4BETTER OR WORSE- The week in review

Biggest throwing down the gauntlet: New Albemarle Supe Duane Snow plays chicken with the Jefferson-Madison Regional Libary, which threatens to close the Scottsville library because of a five percent cut in funding from the county. Snow says that's unacceptable, and if the regional library can't cut five percent across the board, "I would be in favor of not giving them any money– until they got those things figured out," according to Brandon Shulleeta in the Daily Progress.

Latest case of zero tolerance gone berserk: Fluvanna High senior and homecoming king Justin Sexton is suspended for 364 days– i.e. expelled– when authorities find an airsoft gun, a popular sport toy for teens and pre-teens, in his truck in a search for tobacco products, ending his high school career. The Central Virginian breaks the story February 24.

Latest volley in Albemarle v. Charlottesville revenue sharing: Delegate David Toscano sets up a city/county meeting for April 24 and a blog to explore better collaboration between the two entities. Meanwhile, Delegate Rob Bell's budget amendment to account for revenue sharing in the amount of state funding Albemarle gets moves forward in the House budget.

Most appealing: Meadowcreek Parkway opponent Peter Kleeman represents himself and the Coalition to Preserve McIntire Park in a telephone call February 26 to a three-judge panel of the Virginia Supreme Court to persuade the court to hear the group's appeal of its claim that City Council improperly conveyed property to VDOT for the parkway. Charlottesville Tomorrow has the story.

Most satisfied: Charlottesvillians, according to a city citizen budget survey, which shows that 62 percent are so delighted with services and taxes that they want them to stay the same.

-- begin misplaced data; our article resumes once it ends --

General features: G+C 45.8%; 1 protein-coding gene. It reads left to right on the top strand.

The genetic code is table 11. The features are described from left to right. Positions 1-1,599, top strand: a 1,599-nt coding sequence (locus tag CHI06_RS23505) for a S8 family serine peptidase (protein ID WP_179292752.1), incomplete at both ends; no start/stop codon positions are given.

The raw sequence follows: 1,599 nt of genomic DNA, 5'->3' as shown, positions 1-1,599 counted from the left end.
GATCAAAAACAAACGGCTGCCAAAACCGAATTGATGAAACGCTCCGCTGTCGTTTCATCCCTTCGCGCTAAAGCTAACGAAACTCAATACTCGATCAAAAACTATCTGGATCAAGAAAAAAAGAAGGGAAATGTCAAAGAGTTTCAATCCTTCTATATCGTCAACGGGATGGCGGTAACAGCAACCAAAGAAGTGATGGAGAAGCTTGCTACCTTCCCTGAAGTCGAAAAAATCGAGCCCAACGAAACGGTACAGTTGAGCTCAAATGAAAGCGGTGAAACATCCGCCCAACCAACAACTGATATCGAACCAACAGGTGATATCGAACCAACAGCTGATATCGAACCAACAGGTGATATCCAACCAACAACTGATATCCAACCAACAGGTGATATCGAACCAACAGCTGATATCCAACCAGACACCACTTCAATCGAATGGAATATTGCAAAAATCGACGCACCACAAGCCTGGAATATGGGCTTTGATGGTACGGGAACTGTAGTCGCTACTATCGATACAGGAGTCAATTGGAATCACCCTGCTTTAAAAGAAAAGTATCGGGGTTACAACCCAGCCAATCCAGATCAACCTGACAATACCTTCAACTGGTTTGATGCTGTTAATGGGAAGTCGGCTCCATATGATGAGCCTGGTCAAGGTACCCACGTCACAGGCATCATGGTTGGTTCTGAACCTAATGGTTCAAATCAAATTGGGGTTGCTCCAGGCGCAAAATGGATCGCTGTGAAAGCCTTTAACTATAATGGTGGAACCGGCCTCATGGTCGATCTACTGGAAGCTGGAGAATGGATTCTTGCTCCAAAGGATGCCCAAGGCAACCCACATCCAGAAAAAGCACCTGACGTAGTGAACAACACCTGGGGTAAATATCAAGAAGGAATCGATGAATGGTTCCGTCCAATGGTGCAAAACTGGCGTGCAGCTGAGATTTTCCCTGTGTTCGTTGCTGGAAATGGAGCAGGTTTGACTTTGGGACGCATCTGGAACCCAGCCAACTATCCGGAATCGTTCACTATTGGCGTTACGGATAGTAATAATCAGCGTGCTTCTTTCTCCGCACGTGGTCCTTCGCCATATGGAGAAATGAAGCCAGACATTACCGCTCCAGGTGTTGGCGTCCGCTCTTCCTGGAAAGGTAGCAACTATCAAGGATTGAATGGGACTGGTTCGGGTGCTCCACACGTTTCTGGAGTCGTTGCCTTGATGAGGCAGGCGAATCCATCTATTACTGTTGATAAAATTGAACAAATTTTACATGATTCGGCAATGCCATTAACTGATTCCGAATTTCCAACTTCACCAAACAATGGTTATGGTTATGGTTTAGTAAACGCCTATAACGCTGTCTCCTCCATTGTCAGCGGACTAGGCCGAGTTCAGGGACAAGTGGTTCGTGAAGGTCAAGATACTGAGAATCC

Worst dis to PVCC: Community colleges provide little economic stimulus to a region and don't really attract employers, according to a Weldon Cooper Center survey.

Biggest expansion: UVA's Board of Visitors okays a $16 to 18 million renovation and addition to Newcomb Hall to start in June. The project will add 16,000-square feet and spiffs up 34K square feet to make Newcomb more welcoming to visitors and to add dining space, the Cav Daily reports.

Biggest move: UVA's 138,000 George Washington papers will relocate to a new library at Mount Vernon in about 15 years, when the editing of the papers is complete.

Best blitz: Governor Bob McDonnell orders the Virginia Department of Transportation to attack potholes caused by the harsh winter during March, which will make highways safer for the upcoming 70mph speed limit on rural interstates. Motorists are encouraged to report hole hazards to VDOT on 800-367-7623.

Best reporting from Haiti: NBC29's Henry Graff travels with Building Goodness Foundation volunteers to the earthquake-ravaged country.

Latest Grisham incarnation: The judge of the Hook short story contest (oh, and the author of 23 books) has inked a deal with Penguin Young Readers Group to produce a series about "Theodore Boone: Kid Lawyer." 

Harshest crack down: Augusta County goes after the Valley Aerospace Club and its rocket launching on a 500-acre field near Swoope. The county demands the hobbyists obtain a special use permit, and then rejects the group's application, according to NBC29. 

Best phishing story: The Newsplex reports February 24 about a scam using a fake Twitter login to obtain userIDs and passwords. Writes local blogger/election official Rick Sincere, "Ironically, minutes after seeing this story at 11 o'clock, I received a phishing email message purportedly from the Newsplex's own Jim Hanchett. I ignored it, of course."